South Korean swordsmith speaks on his collection of ancient Asian blades
This master swordsmith in Seoul spoke in detail about his collection of ancient blades from Korea, China and Japan.
Han Jeong-Wook, the owner of Knife Gallery, spoke about the difference between blades from Korea, China and Japan: "China’s iron technology goes back some 2,500 years, Korea for about 2,000 years and Japan 1,500 years. The difference among the three countries is that China has abundant iron ores, steelmaking from iron ore, we(Korea) have iron-sand smelting technology, and Korean iron sand-steel making on passed to Japan that later evolved to Tatara Steel.
Visuals from inside the gallery show impressive collections of weapons including large swords, bows and arrows, and smaller knives.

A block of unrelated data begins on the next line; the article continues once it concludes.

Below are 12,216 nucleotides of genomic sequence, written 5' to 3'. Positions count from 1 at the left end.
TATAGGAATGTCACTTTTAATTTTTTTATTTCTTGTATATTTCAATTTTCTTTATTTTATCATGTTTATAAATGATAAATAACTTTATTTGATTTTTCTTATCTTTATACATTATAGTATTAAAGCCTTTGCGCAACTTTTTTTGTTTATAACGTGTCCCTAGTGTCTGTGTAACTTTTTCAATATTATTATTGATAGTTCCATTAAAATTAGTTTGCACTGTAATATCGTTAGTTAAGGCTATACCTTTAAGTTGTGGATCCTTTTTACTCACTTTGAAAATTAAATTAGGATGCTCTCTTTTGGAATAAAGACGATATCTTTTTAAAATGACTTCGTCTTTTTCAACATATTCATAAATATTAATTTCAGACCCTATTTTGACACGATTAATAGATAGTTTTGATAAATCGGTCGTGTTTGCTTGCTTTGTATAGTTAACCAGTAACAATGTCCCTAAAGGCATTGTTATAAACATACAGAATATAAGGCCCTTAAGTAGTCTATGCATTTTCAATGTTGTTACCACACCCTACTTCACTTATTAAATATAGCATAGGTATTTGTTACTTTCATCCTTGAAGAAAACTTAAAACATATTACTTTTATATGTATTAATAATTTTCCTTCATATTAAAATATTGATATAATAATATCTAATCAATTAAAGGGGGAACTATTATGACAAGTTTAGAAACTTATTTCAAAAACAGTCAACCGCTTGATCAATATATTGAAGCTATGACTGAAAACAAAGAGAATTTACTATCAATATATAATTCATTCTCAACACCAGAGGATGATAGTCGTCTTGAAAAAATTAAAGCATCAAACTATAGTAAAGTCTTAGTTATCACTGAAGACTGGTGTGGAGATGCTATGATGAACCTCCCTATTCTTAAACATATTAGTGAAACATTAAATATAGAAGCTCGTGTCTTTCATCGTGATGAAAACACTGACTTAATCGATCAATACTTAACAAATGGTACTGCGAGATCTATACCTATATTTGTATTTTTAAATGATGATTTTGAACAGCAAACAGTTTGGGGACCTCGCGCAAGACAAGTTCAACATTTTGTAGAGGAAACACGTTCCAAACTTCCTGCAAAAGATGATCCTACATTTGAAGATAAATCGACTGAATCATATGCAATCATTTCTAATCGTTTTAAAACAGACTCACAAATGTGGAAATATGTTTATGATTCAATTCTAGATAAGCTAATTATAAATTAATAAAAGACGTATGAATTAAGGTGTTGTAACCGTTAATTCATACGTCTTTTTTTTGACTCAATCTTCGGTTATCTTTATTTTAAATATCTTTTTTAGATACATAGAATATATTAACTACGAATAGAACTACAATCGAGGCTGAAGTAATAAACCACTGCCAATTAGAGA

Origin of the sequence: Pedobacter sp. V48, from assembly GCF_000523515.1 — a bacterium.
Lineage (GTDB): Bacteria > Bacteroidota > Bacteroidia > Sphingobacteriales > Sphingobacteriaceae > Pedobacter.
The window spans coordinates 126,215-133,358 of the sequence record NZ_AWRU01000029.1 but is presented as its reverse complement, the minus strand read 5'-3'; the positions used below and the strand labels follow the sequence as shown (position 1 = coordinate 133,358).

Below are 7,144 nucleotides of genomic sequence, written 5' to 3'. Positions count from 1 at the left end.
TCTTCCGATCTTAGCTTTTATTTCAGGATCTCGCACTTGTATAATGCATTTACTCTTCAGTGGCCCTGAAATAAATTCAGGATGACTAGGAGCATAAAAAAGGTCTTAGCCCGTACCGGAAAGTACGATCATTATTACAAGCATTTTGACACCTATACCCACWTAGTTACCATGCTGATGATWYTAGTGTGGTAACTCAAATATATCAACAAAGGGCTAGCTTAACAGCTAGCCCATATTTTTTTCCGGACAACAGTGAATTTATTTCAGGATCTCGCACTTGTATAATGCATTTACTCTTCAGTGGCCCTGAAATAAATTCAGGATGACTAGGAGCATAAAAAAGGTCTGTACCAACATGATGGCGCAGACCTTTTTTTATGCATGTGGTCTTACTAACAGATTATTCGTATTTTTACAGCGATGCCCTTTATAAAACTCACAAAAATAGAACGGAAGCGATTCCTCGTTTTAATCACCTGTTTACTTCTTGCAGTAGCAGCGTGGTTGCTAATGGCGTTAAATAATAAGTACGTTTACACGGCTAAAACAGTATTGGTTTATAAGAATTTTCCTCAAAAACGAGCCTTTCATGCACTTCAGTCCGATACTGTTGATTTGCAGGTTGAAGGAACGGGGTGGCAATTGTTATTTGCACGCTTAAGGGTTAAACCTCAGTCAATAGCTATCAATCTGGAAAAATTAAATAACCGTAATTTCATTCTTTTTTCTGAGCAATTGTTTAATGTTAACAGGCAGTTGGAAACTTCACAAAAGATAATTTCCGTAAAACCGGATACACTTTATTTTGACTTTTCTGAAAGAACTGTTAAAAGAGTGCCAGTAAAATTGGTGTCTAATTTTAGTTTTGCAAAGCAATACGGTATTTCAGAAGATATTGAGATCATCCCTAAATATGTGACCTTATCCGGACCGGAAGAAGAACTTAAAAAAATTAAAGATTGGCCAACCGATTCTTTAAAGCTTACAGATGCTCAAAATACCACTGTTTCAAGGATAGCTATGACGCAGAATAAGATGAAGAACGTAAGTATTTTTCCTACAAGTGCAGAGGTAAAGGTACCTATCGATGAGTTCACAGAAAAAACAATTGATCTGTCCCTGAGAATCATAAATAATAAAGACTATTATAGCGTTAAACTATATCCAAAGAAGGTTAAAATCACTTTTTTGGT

The swordsmith added: "Until around 1,200 years ago, most of (Korean) swords were straight knives. Then Mongolia has had a huge influence on mainland China. Mongolians mostly used curved swords. Those with a large curvature.
"It is said that those with curvature can cut larger area. As kitchen knives are curvaceous, for instance, people say that the blade with a curve is more advantageous for cutting.
After being asked how does it feel to make a sword, Jeong-Wook said: "There is no special sensation to it. I just make them one after another while living. It is an endless process. How can there be completion? There is no such thing."
This footage was filmed in October 2020.